In 1681, to curb the unregulated business of independent traders and their burgeoning profits, French minister of marine Jean-Baptiste Colbert created a system of licenses for fur traders, known as congés.[13] Initially, this system granted 25 annual licenses to merchants traveling inland. The recipients of these licenses came to be known as "voyageurs" (travelers), who canoed and portaged fur trade goods in the employ of a licensed fur trader or fur trading company. The congé system, therefore, created the voyageur, the legal and respectable counterpart to the coureur des bois. Under the voyageurs, the fur trade began to favor a more organized business model of the times, including monopolistic ownership and hired labor. From 1681 onwards, therefore, the voyageurs began to eclipse the coureurs des bois, although coureurs des bois continued to trade without licenses for several decades.[13] Following the implementation of the congé system, the number of coureurs des bois dwindled, as did their influence within the colony.



A successful coureur des bois had to possess many skills, including those of businessman and expert canoeist.[14] To survive in the Canadian wilderness, coureurs des bois also had to be competent in a range of activities including fishing, snowshoeing and hunting.[15] As one Jesuit described them, venturing into the wilderness suited "the sort of person who thought nothing of covering five to six hundred leagues by canoe, paddle in hand, or of living off corn and bear fat for twelve to eighteen months, or of sleeping in bark or branch cabins".[16] As the life was both physically arduous and illegal, succeeding as a coureur was extremely difficult. However, the hope of making a profit motivated many, while the promise of adventure and freedom was enough to convince others to become outlaws.[17]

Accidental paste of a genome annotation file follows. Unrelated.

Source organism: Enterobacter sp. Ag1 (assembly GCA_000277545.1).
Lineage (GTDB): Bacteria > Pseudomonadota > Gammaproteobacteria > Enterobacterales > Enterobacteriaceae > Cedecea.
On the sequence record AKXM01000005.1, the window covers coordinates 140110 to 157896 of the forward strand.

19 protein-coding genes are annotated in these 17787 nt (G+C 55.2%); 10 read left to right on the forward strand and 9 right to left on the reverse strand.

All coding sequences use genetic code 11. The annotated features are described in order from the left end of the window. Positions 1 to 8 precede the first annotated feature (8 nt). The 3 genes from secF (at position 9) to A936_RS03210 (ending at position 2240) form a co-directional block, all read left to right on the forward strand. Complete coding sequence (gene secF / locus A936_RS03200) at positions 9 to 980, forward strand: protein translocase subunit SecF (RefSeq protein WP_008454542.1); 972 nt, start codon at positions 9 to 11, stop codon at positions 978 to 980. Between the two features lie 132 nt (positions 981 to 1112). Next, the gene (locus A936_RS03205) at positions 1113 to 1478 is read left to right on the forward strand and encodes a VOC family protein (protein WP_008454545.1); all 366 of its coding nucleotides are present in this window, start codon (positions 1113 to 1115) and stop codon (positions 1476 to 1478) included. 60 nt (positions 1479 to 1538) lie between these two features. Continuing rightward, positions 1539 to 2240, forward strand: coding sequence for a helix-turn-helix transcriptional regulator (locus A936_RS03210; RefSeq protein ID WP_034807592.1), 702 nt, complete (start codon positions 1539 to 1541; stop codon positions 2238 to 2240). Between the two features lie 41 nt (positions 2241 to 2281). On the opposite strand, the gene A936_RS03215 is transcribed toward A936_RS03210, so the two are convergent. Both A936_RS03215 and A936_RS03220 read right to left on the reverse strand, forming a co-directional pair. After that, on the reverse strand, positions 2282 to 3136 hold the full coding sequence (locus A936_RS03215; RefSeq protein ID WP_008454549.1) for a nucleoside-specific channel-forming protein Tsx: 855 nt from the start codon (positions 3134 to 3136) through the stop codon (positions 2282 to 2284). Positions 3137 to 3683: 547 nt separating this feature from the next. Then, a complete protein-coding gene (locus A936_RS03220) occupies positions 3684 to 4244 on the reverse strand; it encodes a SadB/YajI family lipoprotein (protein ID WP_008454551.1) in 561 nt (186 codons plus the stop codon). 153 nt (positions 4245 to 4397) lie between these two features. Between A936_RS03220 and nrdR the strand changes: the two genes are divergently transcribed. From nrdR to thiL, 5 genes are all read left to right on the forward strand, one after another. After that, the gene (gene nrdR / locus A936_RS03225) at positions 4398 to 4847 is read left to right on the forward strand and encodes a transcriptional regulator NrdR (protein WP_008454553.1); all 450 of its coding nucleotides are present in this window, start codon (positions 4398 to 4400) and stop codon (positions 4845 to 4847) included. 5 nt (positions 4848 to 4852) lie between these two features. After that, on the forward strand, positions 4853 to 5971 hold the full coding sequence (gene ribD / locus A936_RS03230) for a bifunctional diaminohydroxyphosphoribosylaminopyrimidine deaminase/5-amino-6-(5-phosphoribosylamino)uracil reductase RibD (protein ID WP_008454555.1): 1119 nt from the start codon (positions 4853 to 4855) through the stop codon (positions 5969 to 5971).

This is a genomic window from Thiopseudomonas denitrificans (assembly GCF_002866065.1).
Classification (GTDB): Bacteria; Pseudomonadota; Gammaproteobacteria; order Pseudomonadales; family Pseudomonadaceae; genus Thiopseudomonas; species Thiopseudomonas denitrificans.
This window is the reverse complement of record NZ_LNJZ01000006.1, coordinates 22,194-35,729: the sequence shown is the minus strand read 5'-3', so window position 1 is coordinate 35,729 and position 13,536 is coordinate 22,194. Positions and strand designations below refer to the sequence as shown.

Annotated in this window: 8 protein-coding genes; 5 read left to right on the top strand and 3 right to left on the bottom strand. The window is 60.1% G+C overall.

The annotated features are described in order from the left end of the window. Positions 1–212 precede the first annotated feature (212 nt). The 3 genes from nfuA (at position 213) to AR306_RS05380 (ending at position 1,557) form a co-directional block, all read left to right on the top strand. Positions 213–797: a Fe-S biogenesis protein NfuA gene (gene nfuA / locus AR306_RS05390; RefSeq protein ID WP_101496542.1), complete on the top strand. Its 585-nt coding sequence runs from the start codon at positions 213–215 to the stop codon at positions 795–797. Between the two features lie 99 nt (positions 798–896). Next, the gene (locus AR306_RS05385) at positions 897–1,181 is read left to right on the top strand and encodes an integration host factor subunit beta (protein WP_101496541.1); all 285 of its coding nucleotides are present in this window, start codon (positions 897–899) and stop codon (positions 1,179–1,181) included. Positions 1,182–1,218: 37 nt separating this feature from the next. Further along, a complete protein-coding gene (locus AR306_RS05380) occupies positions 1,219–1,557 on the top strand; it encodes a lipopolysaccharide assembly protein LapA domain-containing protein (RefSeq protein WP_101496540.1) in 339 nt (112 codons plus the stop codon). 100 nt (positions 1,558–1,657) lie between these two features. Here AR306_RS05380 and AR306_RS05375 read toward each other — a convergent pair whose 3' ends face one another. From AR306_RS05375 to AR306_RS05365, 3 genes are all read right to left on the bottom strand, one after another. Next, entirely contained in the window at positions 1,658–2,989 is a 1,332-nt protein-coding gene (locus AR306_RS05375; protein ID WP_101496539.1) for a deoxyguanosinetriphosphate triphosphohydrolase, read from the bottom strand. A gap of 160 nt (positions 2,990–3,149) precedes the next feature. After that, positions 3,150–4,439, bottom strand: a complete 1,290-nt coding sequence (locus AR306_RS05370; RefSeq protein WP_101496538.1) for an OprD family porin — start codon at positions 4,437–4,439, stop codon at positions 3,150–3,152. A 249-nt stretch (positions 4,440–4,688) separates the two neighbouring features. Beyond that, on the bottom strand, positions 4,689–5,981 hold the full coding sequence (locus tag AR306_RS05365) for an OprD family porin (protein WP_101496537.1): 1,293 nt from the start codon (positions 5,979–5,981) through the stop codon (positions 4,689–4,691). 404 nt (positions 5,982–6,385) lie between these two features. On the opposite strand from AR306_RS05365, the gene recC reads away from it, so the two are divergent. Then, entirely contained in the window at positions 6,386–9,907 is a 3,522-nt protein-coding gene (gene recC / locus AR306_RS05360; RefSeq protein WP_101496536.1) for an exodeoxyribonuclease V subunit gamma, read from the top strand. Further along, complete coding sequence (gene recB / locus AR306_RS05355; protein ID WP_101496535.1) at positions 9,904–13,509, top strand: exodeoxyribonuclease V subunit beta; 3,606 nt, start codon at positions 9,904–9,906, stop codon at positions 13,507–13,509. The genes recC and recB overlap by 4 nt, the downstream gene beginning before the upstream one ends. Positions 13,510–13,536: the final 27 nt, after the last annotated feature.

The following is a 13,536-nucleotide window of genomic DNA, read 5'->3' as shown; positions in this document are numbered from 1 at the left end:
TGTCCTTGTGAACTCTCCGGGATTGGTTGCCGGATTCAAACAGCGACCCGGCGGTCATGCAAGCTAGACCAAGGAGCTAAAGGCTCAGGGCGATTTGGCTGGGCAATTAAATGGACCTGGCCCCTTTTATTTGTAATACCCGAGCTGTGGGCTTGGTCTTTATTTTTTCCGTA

Long distance fur trade and canoe travel

Voyageur canoe
Canoe Manned by Voyageurs Passing a Waterfall 1868, by Frances Anne Hopkins (1838–1919)

Because of the lack of roads and the necessity to transport heavy goods and furs, fur trade in the interior of the continent depended on men conducting long-distance transportation by canoe of fur trade goods, and returning with pelts. Early travel was dangerous and the coureurs des bois, who traded in uncharted territory, had a high mortality rate. Typically, they left Montreal in the spring, as soon as the rivers and lakes were clear of ice (usually May), their canoes loaded with supplies and goods for trading. The course west to the richest beaver lands usually went by way of the Ottawa and Mattawa rivers; it required numerous overland portages. Alternatively, some canoes proceeded by way of the upper St. Lawrence River and the lakes, passing by Detroit on the way to Michilimackinac or Green Bay. This route had fewer portages, but in times of war, it was more exposed to Iroquois attacks. The powerful Five Nations of the Confederacy had territory along the Great Lakes and sought to control their hunting grounds.